Bitcoin, the world’s leading cryptocurrency, experienced greater price stability in 2015 after a volatile two-year period defined by record highs and market crashes. Although bitcoin remains a controversial mode of exchange, its ascendancy into the mainstream is likely to continue in 2016 as demand for cost-efficient payment platforms and innovations in exchange technology remove the stigma associated with cryptocurrency. In the case of bitcoin, price action is becoming more predictable as more governments and private merchants recognize its value and accept it as a legitimate form of payment.

The Bitcoin Peak in 2013

The value of bitcoin peaked at $979.45 on Nov. 23, 2013, after surging more than 7,200% over the previous 11 months. Some analysts describe this period as the bitcoin bubble. Bitcoin’s price bubble eventually burst in early 2014, with prices falling more than 75% over the next 12 months. Several reasons were behind the price collapse, including new government restrictions, bitcoin’s association with the Dark Web and waves of price movement that typically follow a high-profile sell-off.

However, bitcoin has since recovered from its bear market lows and by December 2015, is on pace for a yearly gain of more than 40%. The price of bitcoin in 2015 enjoyed its steadiest uptrend since the onset of the 2013 bubble, signaling the foundation of a sustainable recovery.

Bitcoin Finding Its True Value

Huge swings in bitcoin’s value over the past three years make it very difficult to forecast effectively where it will end up in 12 months’ time. While it may be difficult to pinpoint a fair market price for bitcoin, its trajectory is not all that uncommon. Like other asset bubbles before it, such as the 1999 to 2006 U.S. housing bubble, bitcoin began as an expensive luxury before turning into a highly speculative trading instrument. Since the bursting of the bitcoin bubble, buying and selling activity appears to be guided more by underlying market fundamentals than during the periods before and immediately after the market crash.

The virtual currency market of 2015-2016 is very different from the one of 2012-2013. In just a few years, startups, corporations and even governments have begun exploring the underlying technology powering bitcoin, the blockchain. As of December 2015, bitcoin is accepted by more than 100,000 merchants worldwide. Several national and regional governments, such as the United States, Canada, Australia and the European Union, have accepted bitcoin and other cryptocurrencies as a legitimate form of payment. The British government has also publicly stated its interest in bitcoin’s blockchain technology to improve transparency and accuracy of its record keeping.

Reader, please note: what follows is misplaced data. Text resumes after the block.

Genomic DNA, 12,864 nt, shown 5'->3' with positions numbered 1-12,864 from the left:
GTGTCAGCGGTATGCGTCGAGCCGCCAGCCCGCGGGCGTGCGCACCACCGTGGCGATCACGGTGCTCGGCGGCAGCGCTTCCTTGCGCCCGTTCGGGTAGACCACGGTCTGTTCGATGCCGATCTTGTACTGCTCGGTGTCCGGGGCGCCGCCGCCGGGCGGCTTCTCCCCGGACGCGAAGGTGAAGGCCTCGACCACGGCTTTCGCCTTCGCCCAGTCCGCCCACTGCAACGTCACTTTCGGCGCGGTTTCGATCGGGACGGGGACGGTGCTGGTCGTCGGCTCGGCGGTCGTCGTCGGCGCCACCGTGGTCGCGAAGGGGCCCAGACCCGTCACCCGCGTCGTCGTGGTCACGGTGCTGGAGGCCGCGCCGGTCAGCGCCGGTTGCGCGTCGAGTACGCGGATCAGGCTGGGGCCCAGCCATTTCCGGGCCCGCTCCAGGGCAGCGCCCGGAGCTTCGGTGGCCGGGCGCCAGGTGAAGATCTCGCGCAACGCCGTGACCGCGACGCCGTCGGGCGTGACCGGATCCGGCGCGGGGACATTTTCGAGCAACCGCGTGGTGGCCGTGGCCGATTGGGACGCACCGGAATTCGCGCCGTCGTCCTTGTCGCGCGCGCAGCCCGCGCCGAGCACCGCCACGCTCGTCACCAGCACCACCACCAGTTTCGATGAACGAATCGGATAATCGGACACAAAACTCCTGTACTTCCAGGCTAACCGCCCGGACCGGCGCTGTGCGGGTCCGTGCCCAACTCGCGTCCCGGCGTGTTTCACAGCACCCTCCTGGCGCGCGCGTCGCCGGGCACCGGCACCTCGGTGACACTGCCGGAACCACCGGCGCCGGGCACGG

Demand for Cryptocurrency Rising in 2015

The growth of e-commerce, money transfer and micropayment industries is creating greater demand for cryptocurrencies, as individuals and businesses look for safer, easier and more cost-effective ways to complete cross-border transactions. Among the largest and most reputable businesses to accept bitcoin are Microsoft, Wikipedia, PayPal and Expedia, signaling that the cryptocurrency phenomenon is here to stay.

Increased demand for cryptocurrency, combined with its potential to cut down transaction costs, is likely to keep the price of bitcoin above $400 in 2016. Bitcoin is expected to account for a growing share of the global e-commerce and remittance ecosystem over the next 10 years.

As more players enter the cryptocurrency space, bitcoin may experience higher volatility in 2016, although the underlying trend is likely to be positive. Another factor that investors and consumers should bear in mind when speculating about bitcoin’s future price is there will only ever be 21 million bitcoins in circulation. This fact alone will likely make the price of bitcoin continue to rise moving forward.

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